21 November 2011
Basil D’Oliveira, a man who was nominated as one of South Africa’s cricketers of the twentieth century despite never having played for the country, passed away on Saturday, 19 November 2011, at the age of 80.
“‘Dolly’, as he was known around the world by an audience that went far beyond the game of cricket, was a true legend and a son of whom all South Africans can be extremely proud,” Cricket South Africa CEO Gerald Majola said in a statement on the weekend.
Denied the opportunity to play for South Africa, thanks to his skin colour and the policies of apartheid, D’Oliveira refused to deny his talent, leaving the country to go through the process of qualifying for English selection.
Once in the England line-up, he soon made his mark, and before long had sealed his spot in the England team to tour South Africa in 1968/69. It was this that triggered “The D’Oliveira Affair”, which led to South Africa cancelling the tour – and setting itself irreversibly on the path to international isolation (more on this below).
‘A man of true dignity’
“He was a man of true dignity and a wonderful role model as somebody who overcame the most extreme prejudices and circumstances to take his rightful place on the world stage,” Majola said in his statement.
“The fact that he could have a test career batting average of 40 in 44 Tests and an economy rate of less than 2 with the ball on his way to 47 wickets was remarkable considering he was past his prime when he made his debut for England in his mid-thirties.
“One can only imagine what he might have achieved had he made his debut as he should have done at the age of 20 on South Africa’s tour of England in 1951,” Majola said
‘A giant in the transformation of SA sport’
“The circumstances surrounding his being prevented from touring the country of his birth with England in 1968 led directly to the intensification of opposition to apartheid around the world and contributed materially to the sports boycott that turned out to be an Achilles’ heel of the apartheid government.
“Throughout this shameful period in South Africa’s sporting history, Basil displayed a human dignity that earned him world-wide respect and admiration,” Majola said.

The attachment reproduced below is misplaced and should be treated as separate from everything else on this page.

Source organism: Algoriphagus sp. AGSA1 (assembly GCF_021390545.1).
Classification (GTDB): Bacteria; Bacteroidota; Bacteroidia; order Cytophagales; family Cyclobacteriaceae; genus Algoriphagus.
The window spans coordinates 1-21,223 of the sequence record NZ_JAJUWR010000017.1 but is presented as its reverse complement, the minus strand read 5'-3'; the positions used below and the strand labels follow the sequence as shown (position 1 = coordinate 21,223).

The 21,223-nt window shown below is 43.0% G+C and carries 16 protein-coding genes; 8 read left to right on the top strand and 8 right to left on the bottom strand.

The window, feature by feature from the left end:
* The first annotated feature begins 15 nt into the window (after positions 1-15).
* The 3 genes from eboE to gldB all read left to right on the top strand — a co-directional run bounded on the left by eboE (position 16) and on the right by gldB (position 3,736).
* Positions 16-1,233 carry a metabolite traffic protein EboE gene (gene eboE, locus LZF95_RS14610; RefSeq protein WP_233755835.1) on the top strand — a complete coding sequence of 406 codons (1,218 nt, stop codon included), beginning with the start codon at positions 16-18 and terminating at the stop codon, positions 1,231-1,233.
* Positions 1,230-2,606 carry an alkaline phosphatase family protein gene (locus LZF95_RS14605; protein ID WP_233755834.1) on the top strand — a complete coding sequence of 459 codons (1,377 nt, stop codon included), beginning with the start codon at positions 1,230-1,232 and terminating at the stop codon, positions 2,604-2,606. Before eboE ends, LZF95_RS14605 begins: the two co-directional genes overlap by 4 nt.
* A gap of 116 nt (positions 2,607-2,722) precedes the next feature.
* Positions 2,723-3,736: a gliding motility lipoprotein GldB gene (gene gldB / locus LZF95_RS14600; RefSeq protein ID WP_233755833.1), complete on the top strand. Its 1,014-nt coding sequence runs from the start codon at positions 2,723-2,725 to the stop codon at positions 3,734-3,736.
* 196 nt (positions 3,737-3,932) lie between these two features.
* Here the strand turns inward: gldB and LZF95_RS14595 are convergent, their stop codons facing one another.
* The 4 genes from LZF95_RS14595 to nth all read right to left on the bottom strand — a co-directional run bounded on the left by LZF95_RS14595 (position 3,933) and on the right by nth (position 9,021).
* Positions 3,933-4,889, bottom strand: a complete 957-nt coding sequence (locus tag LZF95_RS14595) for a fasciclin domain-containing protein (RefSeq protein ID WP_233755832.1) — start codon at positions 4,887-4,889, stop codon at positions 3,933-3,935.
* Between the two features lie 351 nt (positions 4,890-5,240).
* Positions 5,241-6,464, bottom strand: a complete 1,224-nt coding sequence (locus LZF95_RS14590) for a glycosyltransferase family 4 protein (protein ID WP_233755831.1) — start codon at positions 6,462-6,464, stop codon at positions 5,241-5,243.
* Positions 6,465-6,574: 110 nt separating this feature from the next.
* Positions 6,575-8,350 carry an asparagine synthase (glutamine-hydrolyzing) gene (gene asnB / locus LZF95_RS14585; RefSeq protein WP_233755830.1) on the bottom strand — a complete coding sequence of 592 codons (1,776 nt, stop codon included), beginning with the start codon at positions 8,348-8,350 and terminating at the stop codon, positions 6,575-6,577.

“His memory and inspiration will live on among all of us.”
Former South African cricket captain and CEO of the United Cricket Board of SA, Ali Bacher, told ESPN Cricinfo: “He will always remain a giant in the transformation of South African sport.
“He showed conclusively that blacks in South Africa, given the same opportunity as whites, had that ability, talent and potential to become international stars,” Bacher said.
“It is sad that he could never play for his country of birth. There is no question that in the 21st century he would have played for South Africa, which I’m sure would have been his first choice.”
Considering that D’Oliveira’s international career began at age 34, his performances were superb. Despite having the deck stacked against him, he played in 44 tests, the last of those at the age of 40, scoring 2 484 runs at an average of 40.06. He also claimed 47 wickets at 39.55.
The enduring memory and importance of D’Oliveira in the history of cricket, especially that of South African cricket is, however, contained in the 1968 England tour of South Africa that was cancelled after he became a political pawn.
D’Oliveira should have been a shoo-in for selection for a tour of the country of his birth but, wanting to avoid a backlash from the South African government, because D’Oliveira was a player of colour, the MCC failed to select him. A huge outcry followed, resulting in Tom Cartwright withdrawing from the squad and D’Oliveira being included.
He was offered massive enticements to withdraw from the tour of South Africa, but he stuck to his principles and turned down the lucrative offers.
South African Prime Minister John Vorster declared D’Oliveira unwelcome in South Africa, calling the England team “the team of the anti-apartheid movement”. South Africa withdrew its invitation to England to tour – starting a period of isolation from official international sport that lasted almost 25 years.
Recognition in South Africa
Later, in a democratic South Africa, D’Oliveira earned positive recognition for his achievements as a player and the role he played in bringing about change in the country.
Apart from being nominated as one of South Africa’s cricketers of the twentieth century, his place in South African cricket history was secured at Newlands in Cape Town in 2007 when the Sunday Times Centenary Heritage Project unveiled an artwork memorial of him.
His legacy continues in test matches between South Africa and England: since 2004 they have competed for the honour of lifting the Basil D’Oliveira Trophy.
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